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Court Reporting- A Fleeting Impression By Journalist Regarding Value Of Evidence Is Entirely Beyond His/Her Legitimate Scope: Bombay High Court

Sparsh Upadhyay
1 Aug 2021 4:05 PM GMT
Court Reporting- A Fleeting Impression By Journalist Regarding Value Of Evidence Is Entirely Beyond His/Her Legitimate Scope: Bombay High Court
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In a significant observation, while emphasizing that in an open Court system, fair reporting cannot be restrained, the Bombay High Court last week held that a fleeting impression by a journalist of the value of evidence is entirely beyond his/her legitimate scope.The Bench of Justice G. S. Patel specifically observed that fair reporting of court proceedings does not extend to comments on...

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In a significant observation, while emphasizing that in an open Court system, fair reporting cannot be restrained, the Bombay High Court last week held that a fleeting impression by a journalist of the value of evidence is entirely beyond his/her legitimate scope.

The Bench of Justice G. S. Patel specifically observed that fair reporting of court proceedings does not extend to comments on the quality of evidence or arguments before a Court before judgment is delivered.

"Assessing those -- finding them good or bad --is no part of a reporter's job. It is the work of a Court and only a Court," added the Court.

The matter before the Court

The Court was hearing an Interim Application filed by the one Mufaddal Burhanuddin Saifuddin) raising a 'matter of very serious concern'.

Defendant alleged that despite an express direction, on Taher Fakhruddin Saheb made available or gave access to trial records of a case between the parties to 'The Udaipur Times' although the trial was incomplete.

Essentially, Udaipur Times, had gone beyond what was legitimately permissible in its reportage of a part of the cross-examination in the matter.

Both Respondents (The Udaipur Times and the party Taher Fakhruddin Saheb) tendered apologies, gave undertakings and expressed regret, which was accepted by the Court. However, the Court gave some significant observations.

Earlier, issuing notice to Udaipur-based newspaper, the Udaipur Times, for its impermissible reporting of the actual trial related to the Dawoodi Bohra community, the Bombay High Court had observed:

"As a general rule, reproductions of ongoing trials are not permitted and every journalist knows this or is expected to know this."

Court's significant observations

At the outset, the Court did note that a reporter or commentator, whether a journalist, columnist, or a layperson, is certainly entitled to critically examine the resultant judgment and that one is perfectly at liberty to critique or criticize that judgment, in terms that may even be fierce, harsh and unsparing.

However, the further added that no reporter -- or any other commentator -- should deliver for public consumption a view on the quality of evidence, that is to say, its evidentiary value before judgment is pronounced.\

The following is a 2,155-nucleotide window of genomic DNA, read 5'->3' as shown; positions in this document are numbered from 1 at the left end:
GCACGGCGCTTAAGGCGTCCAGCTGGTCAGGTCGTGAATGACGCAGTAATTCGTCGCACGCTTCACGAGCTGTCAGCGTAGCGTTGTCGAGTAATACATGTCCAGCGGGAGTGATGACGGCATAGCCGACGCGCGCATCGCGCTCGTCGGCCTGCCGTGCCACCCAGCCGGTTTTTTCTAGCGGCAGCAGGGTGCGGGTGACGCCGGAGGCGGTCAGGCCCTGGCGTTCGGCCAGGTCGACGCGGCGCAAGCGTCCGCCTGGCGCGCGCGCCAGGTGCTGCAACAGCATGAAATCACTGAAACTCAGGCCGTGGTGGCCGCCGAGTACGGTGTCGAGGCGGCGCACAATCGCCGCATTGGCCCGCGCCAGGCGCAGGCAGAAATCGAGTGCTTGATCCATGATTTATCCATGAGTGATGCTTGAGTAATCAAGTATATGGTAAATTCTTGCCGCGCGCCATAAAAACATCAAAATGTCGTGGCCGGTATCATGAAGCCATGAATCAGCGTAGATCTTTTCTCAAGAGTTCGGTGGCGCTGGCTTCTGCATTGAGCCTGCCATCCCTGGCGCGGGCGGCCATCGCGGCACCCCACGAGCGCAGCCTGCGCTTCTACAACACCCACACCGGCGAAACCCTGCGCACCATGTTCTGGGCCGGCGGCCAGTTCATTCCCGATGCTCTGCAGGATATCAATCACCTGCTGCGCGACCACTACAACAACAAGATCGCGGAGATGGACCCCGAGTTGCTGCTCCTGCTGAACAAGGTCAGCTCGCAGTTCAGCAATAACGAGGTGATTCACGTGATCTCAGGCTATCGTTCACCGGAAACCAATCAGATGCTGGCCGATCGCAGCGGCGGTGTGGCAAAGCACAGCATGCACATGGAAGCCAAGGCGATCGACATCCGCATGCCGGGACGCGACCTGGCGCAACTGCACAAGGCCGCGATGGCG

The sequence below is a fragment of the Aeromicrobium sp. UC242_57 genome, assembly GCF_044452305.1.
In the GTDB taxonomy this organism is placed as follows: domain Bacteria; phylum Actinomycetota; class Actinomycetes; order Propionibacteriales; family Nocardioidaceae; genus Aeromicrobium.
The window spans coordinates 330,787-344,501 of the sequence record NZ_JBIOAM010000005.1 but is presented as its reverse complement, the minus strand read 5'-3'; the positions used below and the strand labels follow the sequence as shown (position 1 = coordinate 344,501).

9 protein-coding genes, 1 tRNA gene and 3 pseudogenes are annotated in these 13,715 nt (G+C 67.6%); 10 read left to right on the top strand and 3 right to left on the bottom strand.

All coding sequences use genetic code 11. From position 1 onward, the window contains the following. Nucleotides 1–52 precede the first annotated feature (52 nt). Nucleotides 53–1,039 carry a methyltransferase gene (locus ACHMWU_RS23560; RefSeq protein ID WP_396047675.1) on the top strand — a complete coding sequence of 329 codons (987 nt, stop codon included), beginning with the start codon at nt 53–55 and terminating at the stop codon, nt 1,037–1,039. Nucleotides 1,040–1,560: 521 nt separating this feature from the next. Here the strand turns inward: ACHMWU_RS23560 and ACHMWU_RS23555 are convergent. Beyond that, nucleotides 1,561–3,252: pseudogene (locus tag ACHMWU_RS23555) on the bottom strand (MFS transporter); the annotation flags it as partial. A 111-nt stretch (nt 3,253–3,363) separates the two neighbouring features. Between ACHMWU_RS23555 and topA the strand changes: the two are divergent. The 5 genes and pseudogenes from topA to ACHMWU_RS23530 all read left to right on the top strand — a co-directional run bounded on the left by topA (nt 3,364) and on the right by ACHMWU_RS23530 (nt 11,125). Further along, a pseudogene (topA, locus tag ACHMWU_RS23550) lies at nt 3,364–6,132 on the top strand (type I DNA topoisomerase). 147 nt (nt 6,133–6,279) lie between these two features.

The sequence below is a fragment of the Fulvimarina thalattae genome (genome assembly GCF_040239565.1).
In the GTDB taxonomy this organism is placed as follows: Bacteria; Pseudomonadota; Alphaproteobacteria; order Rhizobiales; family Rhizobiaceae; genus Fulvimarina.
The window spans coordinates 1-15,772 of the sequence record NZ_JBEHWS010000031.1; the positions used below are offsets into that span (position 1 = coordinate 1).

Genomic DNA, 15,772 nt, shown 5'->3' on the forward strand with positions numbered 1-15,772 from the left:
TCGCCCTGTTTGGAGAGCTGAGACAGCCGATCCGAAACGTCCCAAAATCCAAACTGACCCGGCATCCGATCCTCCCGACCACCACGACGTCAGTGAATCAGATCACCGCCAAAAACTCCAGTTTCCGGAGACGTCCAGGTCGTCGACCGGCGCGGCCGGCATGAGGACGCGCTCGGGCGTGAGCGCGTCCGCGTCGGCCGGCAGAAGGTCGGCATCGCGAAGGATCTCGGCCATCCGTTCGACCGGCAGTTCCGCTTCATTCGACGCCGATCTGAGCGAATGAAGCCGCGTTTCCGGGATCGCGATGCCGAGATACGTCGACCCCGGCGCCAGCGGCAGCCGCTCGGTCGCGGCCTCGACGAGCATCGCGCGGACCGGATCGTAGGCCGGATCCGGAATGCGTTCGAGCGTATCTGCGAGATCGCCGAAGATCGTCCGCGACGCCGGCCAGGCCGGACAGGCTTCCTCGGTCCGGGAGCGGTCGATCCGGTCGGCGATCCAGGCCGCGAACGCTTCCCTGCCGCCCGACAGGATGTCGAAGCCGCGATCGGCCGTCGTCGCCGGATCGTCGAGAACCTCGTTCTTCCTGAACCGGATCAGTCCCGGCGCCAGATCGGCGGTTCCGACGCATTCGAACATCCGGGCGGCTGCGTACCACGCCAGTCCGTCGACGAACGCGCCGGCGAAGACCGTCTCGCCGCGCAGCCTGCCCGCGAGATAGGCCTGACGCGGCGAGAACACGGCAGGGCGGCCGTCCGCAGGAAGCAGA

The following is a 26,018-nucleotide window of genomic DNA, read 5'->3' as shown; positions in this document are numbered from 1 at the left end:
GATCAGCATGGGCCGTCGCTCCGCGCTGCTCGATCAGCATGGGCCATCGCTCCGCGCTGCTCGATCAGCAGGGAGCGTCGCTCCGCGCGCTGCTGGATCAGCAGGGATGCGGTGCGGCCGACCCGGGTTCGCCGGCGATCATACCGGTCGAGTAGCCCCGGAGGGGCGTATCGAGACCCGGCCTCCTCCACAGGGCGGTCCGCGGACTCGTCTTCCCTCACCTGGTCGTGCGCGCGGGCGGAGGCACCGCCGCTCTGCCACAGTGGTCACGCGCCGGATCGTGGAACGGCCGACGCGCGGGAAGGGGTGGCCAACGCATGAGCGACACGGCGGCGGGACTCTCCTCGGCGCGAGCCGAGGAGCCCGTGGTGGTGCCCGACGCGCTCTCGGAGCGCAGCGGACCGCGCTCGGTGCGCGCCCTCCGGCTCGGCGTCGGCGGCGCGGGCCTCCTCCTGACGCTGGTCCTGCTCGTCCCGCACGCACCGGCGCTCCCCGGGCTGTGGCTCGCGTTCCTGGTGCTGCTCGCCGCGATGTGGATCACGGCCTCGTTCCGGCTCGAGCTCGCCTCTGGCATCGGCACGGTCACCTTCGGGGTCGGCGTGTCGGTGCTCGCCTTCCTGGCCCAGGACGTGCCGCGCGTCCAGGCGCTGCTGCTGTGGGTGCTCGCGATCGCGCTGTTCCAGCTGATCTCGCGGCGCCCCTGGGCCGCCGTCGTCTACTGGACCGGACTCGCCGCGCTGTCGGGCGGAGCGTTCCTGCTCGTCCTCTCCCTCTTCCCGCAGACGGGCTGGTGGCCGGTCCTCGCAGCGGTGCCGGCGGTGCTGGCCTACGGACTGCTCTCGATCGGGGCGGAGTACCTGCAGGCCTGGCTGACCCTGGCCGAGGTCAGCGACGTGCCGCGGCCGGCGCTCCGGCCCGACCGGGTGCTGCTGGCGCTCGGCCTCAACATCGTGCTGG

The Court also noted that assessing the quality of evidence or arguments before a Court is an exceedingly technical business, demanding a closely-read understanding of the 'issues framed' that demands a degree of special learning, training, and experience.

Further, the Court observed thus:

"It is perfectly acceptable for a journalist to say that a certain witness was cross-examined by the named counsel on some aspect in the matter. I would even venture to suggest that simply noting a particular question and answer might also be acceptable, or at least not objectionable. But the line is crossed when such reproduction is accompanied by what is effectively a judgment on merits, a statement that purports to assess the evidentiary value and weight of the cross-examination in a matter yet pending before Court; for instance, by suggesting that some part of the cross-examination was repetitive or ineffective or futile. That is an assessment that no court reporter can do."

Significantly, the Court remarked thus:

"An editorializing of yet-to-adjudged evidence, when communicated publicly, directly affects the decision-making process and, more importantly, clouds the perception of necessary neutrality in the decision-making process. It presents a foregone conclusion at a time when no conclusion has been drawn or can even legitimately be drawn by the final arbiter, the Court itself. When he or she says that a particular line of cross-examination was ineffective or purposeless, a journalist is literally pronouncing on the merits of the evidence. But no one knows that yet. Not even the judge. He is yet a distance from assessing whether any particular piece of evidence is or is not weighty. Once all the evidence is in, then collated, presented, and then submissions are made on what ought to be a correct evaluation of the evidence, then, and only then, will there be an assessment of the evidence."

Lastly, the Bench opined that the press and courts, while taking up their own roles, must respect the other's duties and responsibilities and always be careful not to cross the dividing lines.

"If courts should not gag or silence the press, then, equally, the press must be reasonably circumspect about entering a territory that is exclusively the preserve of a court," concluded the Court.

Case title - Mufaddal Burhanuddin Saifuddin vs Taher Fakhruddin Saheb

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